A new print of the 1979 version of Francis Ford Coppola’s Apocalypse Now is in selected cinemas now. It is a masterpiece. In a future post, I’ll challenge the common consensus that argues it is a “flawed masterpiece” and the flaw is Marlon Brando. Until then, have a look at my fellow blogger, Fr Stephen Wang’s great piece on the film on his blog, Bridges and Tangents. Apocalypse Now visualises many of the ideas that Barbara Ehrenreich considers in her fascinating book, Blood Rites: The Origins and History of the Passions of the War.
Why is it that human beings are so keen to wage war? Is war primarily a male pursuit? Fully aware of the horrors of war, why do we continue to inflict suffering and death on other human beings? Why are we so attracted to violence? Why do we think aggression is an acceptable way to resolve our problems and disputes? What turned Cain against Abel and initiated the tragic cycle of internecine violence? Ehrenreich quotes Tolstoy on the question of what “causes” war or any particular war:
The deeper we delve in search of these causes the more we discover, and each single cause or series of causes appears to be equally valid in itself, and equally false by its insignificance compared to the magnitude of the event.
Blood Rites is an attempt to untangle these causes and isolate those fundamental causes that stimulate the pathological desire for war. One fundamental cause, Ehrenreich proposes, is man’s primitive need for sacrifice, where the sacrifice (human or animal) restores order and promotes some form of reconciliation. She points out that these sacrifices were often enacted in ritual form – involving hymns, uniform gestures, sacred sites, costumes and a priestly caste. Such ritual form, she argues, has passed over to military activity where warfare is sacralised. This idea reminds me very much of the thought of René Girard as found in his influential book, Violence and the Sacred. I am a huge fan of Girard and admire his speculative energy.
Girard claims that war and sacrifice were, from the earliest times, integrally related to each other and had a common goal. They reigned in the aggressive forces within a community that had the potential to tear it apart and, instead, channelled those forces towards an enemy (in the case of war) or a sacrificial victim (in the case of religion). So, Girard argues:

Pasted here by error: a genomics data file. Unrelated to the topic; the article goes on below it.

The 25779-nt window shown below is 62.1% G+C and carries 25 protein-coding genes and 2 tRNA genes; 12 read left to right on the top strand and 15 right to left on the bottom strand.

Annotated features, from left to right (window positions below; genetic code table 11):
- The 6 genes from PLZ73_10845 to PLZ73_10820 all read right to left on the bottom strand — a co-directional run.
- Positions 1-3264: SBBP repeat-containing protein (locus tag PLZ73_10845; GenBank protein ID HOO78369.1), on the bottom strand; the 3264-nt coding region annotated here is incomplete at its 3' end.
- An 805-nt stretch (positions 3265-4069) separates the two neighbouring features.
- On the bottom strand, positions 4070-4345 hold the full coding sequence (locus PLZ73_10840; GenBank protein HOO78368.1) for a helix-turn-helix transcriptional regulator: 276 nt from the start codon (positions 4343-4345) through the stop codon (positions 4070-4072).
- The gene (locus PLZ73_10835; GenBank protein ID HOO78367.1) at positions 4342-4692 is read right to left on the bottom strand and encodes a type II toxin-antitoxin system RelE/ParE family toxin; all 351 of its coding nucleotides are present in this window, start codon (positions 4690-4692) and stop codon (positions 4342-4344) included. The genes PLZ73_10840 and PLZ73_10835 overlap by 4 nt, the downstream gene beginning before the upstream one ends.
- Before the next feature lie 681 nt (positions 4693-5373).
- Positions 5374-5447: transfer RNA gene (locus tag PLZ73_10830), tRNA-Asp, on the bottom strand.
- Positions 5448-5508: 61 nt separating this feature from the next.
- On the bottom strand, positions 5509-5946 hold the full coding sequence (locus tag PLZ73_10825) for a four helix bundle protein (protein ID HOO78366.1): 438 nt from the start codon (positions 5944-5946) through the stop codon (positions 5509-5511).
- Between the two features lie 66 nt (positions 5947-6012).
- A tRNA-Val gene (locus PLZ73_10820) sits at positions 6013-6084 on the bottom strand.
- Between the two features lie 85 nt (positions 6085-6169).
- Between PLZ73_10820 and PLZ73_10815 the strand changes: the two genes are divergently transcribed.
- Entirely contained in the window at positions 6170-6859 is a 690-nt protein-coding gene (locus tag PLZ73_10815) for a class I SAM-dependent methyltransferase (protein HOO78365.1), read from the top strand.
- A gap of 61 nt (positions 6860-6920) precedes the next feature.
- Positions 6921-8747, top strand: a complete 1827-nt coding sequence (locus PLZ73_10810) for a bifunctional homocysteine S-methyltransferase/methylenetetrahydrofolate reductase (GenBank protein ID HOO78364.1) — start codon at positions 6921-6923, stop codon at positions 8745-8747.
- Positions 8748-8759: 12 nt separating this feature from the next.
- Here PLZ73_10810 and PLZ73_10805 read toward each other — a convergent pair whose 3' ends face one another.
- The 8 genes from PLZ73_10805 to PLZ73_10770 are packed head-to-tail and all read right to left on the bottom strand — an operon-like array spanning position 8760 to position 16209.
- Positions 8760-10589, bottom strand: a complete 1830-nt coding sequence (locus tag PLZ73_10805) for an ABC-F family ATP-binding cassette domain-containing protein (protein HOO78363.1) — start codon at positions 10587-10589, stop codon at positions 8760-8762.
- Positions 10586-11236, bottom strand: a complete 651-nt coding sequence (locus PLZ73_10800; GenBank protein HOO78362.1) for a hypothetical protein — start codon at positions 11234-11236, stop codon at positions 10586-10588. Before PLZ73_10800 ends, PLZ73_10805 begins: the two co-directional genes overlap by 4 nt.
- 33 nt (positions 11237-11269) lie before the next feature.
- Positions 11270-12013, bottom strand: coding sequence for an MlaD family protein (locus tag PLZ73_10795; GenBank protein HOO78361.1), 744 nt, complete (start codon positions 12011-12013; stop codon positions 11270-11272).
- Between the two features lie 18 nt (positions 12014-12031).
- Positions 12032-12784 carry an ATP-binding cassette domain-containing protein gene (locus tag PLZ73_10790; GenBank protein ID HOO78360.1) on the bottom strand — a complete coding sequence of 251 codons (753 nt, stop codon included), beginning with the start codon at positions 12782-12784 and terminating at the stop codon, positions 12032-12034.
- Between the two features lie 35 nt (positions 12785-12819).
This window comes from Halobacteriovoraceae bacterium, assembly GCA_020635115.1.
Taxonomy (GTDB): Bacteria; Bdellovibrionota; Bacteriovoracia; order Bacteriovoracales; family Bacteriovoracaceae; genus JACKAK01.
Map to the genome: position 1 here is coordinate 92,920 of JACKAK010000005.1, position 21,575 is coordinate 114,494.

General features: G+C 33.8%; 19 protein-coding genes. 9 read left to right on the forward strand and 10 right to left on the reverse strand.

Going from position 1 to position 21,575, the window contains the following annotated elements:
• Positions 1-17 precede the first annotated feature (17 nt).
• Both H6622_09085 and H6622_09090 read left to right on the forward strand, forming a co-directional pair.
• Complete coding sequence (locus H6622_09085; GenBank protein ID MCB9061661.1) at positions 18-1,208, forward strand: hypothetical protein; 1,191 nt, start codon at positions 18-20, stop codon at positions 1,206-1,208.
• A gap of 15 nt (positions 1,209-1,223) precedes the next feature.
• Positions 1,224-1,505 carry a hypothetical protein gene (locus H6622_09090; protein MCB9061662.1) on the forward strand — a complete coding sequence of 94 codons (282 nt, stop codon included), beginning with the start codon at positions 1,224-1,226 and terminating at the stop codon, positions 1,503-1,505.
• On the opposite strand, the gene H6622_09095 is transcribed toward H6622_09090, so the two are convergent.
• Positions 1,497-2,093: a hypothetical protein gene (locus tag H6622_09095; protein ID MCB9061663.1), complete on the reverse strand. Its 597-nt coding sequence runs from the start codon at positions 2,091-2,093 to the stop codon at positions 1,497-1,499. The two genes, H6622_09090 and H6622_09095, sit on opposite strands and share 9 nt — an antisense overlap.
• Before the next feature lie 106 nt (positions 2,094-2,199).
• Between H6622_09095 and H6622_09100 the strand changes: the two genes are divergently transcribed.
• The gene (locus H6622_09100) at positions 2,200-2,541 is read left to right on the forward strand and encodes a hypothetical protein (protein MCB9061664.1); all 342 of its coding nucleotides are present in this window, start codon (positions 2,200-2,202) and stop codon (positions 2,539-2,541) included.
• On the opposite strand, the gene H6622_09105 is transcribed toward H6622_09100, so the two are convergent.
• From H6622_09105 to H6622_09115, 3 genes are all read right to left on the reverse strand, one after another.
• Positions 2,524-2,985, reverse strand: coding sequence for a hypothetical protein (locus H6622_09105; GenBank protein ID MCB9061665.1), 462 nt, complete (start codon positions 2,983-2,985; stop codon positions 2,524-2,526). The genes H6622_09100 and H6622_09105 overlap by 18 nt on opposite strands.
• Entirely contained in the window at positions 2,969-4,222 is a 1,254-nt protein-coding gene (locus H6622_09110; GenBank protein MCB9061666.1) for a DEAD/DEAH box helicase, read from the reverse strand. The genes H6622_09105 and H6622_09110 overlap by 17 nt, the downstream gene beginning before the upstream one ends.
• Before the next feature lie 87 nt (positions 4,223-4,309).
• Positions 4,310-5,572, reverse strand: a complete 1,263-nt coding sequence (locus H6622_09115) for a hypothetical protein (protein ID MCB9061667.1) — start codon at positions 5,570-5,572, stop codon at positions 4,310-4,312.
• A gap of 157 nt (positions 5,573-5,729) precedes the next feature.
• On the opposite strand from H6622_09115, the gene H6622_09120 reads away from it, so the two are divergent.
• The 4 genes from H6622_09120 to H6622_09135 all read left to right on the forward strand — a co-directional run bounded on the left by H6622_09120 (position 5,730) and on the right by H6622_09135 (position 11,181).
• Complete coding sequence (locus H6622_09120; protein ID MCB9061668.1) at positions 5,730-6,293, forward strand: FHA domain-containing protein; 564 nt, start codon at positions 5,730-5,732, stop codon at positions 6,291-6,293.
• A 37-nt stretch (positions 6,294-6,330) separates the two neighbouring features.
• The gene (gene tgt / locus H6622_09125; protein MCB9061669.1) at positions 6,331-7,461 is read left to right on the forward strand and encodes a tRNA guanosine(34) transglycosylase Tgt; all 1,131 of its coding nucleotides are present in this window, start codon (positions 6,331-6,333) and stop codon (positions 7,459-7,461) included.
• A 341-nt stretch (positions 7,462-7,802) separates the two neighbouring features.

Religion in its broadest sense...must be another term for that obscurity that surrounds man’s efforts to defend himself by curative or preventative means from his own violence.
The god to whom the sacrifice is offered is only of secondary interest, according to Girard. What matters is that the victim must be seen as a scapegoat and endure a violent and public death. Girard points to the ancient Greek ritual in which a pauper who had been cared for at public expense becomes the cure (the pharmakos) for the community’s evils, actual or potential. He would be driven outside the city’s walls and possibly be killed. In time, an animal would serve as the designated victim, the scapegoat, upon whom the sins of the people would be heaped. The slaughtering of the scapegoat had the symbolic force of taking away their sins and restoring social cohesion.
War, according to Girard, is “merely another form of sacrificial violence”. Apocalypse Now ends with both a ritual act of sacrifice and the sacrifice of a military hero. In the film, these sacrifices lead to the laying down of arms. A Girardian would read these scenes as the preservation of communal identity by transferring internal conflict outward and onto a scapegoat. As Girard himself writes:
We see here the principle behind all “foreign” wars: aggressive tendencies that are potentially fatal to the cohesion of the group are redirected from within the community to outside it.
Blood Rites: The Origins and History of the Passions of War, Barbara Ehrenreich, Granta, 2011
Violence and the Sacred, René Girard, Continuum, 2005